School Street is a short but significant street in the center of Boston, Massachusetts. It is so named for being the site of the first public school in the United States (the Boston Latin School, since relocated). The school operated at various addresses on the street from 1704 to 1844.
Effectively a southeastern extension of Beacon Street, School Street runs one or two blocks (it is bisected by Province Street on one side) from Tremont Street to Washington Street. Along the way, it passes King's Chapel, Boston's Old City Hall (on the first public school site), and the historic Old Corner Bookstore.
The Parker House hotel, 19th-century meeting place of politicians and literary figures as well as the origin point of several famous local dishes, is also located along the street.
The entirety of the street is part of the Freedom Trail, a red line that leads tourists to historic sites in the center of the city.
This section needs expansion. You can help by adding to it. (February 2015)
- 1635 – Gaol begins operating in vicinity.
- 1688 – King's Chapel built.
- 1708 – Officially named "School Street."
- 1711 – October 2: Fire.
- 1716 – Governors' Province House in use near School Street.
- 1748 – Latin Schoolhouse built.
- 1750 – John Hancock graduates from Latin School.
- 1754 – King's Chapel rebuilt in stone.
- 1772 – King's Chapel bell installed.
- 1798 – Massachusetts State House built at top of hill in vicinity of School Street.
- 1804 – Union Circulating Library in business.
- 1810 – County courthouse built.
- 1817 – Second Universalist Church consecrated.
- 1827 – Tremont Theatre opens in vicinity of School Street.
- 1833 – Harding's Gallery of art active (approximate date).
- 1844 – Latin School moves away from School Street.
- 1845 – Horticultural Hall built.
- 1854 – Ticknor and Fields publisher in business in the Corner Bookstore.
- 1857 – Benjamin Franklin statue erected in front of city hall.
- 1858 – Boston Five Cents Savings Bank built.
- 1865 – City hall rebuilt.
- 1868 – Charles Dickens stays at Parker House.
- 1872 – November 9: Great Boston Fire occurs in vicinity, just missing School Street.
- 1885 – Hugh O'Brien becomes mayor.
- 1906 – John F. Fitzgerald becomes mayor.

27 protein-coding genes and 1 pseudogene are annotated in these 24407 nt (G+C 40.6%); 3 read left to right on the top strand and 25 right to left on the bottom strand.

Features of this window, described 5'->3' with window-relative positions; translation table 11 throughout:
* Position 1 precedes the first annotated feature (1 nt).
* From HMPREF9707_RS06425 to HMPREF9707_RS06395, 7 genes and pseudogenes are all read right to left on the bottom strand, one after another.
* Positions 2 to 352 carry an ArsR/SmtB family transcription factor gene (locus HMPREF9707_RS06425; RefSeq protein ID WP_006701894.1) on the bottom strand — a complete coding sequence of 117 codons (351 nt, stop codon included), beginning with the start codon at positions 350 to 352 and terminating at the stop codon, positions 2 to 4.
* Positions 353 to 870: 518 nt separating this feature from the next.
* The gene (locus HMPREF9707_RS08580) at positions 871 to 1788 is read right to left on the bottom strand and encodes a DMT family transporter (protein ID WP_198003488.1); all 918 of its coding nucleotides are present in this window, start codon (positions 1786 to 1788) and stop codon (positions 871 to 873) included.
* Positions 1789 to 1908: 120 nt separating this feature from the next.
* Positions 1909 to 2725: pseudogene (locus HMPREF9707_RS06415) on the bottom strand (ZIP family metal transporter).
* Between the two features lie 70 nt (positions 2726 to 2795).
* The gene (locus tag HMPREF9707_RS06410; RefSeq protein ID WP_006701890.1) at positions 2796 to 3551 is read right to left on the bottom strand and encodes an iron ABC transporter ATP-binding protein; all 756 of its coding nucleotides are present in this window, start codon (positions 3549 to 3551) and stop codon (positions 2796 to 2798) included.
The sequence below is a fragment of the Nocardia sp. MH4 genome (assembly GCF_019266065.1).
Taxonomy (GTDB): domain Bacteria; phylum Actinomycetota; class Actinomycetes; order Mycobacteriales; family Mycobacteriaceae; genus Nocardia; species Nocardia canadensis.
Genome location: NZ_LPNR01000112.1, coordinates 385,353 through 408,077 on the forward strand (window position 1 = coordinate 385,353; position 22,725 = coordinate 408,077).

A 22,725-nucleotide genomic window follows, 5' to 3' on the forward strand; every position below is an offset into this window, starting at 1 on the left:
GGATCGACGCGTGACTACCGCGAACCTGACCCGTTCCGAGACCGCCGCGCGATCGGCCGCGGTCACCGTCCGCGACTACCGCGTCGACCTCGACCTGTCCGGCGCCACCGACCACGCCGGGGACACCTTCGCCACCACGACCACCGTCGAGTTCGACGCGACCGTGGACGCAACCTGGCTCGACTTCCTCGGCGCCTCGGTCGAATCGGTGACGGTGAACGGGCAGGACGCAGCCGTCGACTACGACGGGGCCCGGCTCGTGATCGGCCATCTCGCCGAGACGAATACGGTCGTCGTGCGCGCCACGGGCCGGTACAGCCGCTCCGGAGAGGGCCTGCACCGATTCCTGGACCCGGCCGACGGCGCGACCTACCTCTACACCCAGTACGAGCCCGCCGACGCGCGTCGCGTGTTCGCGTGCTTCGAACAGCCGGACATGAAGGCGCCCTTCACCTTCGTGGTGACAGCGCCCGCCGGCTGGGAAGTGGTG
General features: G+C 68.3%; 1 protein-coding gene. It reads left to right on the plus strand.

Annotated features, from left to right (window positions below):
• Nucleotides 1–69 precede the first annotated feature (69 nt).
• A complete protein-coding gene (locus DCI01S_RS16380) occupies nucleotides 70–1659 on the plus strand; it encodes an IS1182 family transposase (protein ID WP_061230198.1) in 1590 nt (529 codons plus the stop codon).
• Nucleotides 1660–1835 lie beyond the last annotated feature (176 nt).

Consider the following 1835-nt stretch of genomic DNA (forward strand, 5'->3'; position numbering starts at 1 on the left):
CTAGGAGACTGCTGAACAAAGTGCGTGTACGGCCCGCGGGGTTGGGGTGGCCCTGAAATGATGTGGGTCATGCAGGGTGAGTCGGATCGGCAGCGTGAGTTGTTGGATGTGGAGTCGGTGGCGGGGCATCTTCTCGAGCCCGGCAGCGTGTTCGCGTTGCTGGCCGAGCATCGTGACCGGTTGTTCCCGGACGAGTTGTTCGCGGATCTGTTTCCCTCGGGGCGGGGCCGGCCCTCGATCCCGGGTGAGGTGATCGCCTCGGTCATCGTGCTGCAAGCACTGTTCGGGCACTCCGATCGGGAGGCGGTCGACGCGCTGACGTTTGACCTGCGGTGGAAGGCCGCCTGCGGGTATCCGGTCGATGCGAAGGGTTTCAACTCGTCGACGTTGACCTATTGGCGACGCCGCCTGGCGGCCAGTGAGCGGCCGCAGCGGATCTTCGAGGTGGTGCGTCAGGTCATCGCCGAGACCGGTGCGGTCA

- 1914 – James Michael Curley becomes mayor.
- 1930 – Boston Public Library's Kirstein Business Branch opens off School Street.
- 1958 – Freedom Trail stripe painted.
- 1969 – City hall moves away from School Street.
- 1972 – Maison Robert restaurant in business.
- 1973 – Boston Five Cents Savings Bank rebuilt.
- 1982 – Globe Corner Bookstore in business.
- Past tenants/activities
- Boston True Flag (c. 1852–1864)
- Richard Clarke (merchant) lived on School St., 18th century
- Mrs. Abner Haven's cafe, 19th century
- Merry's Museum published on School St. in the 1840s
- Moses B. Russell, miniature painter, 19th century
- Antoine Sonrel ran a photography studio, 1860s
- Watch and Ward Society, circa 1890s–1900s
- "School Street". A Record of the Streets, Alleys, Places, Etc. in the City of Boston. City of Boston. 1910 – via Hathi Trust.
- George A. Kyle (1926). The Eighteen Fifties: Being a Brief Account of School Street, the Province House and the Boston Five Cents Savings Bank. Boston Five Cents Savings Bank.
- Caroline Ticknor (1913), "Old Corner Bookstore", Hawthorne and his Publisher, Boston: Houghton Mifflin, OCLC 756324
- Boston Almanac, 1841, 1847
- Directory of the Charitable and Beneficent Organizations of Boston. Old Corner Bookstore. 1891.
|Wikimedia Commons has media related to School Street (Boston, Massachusetts).|
- Henry F. Jenks (1895). "Old School Street". New England Magazine. 13 – via Hathi Trust.
Winter view of Franklin statue and City Hall, 19th century, by John P. Soule
Harmoneons performing at Horticultural Hall, 1851
Railroad Jubilee, procession forming at City Hall, 1854 (from Gleason's Pictorial)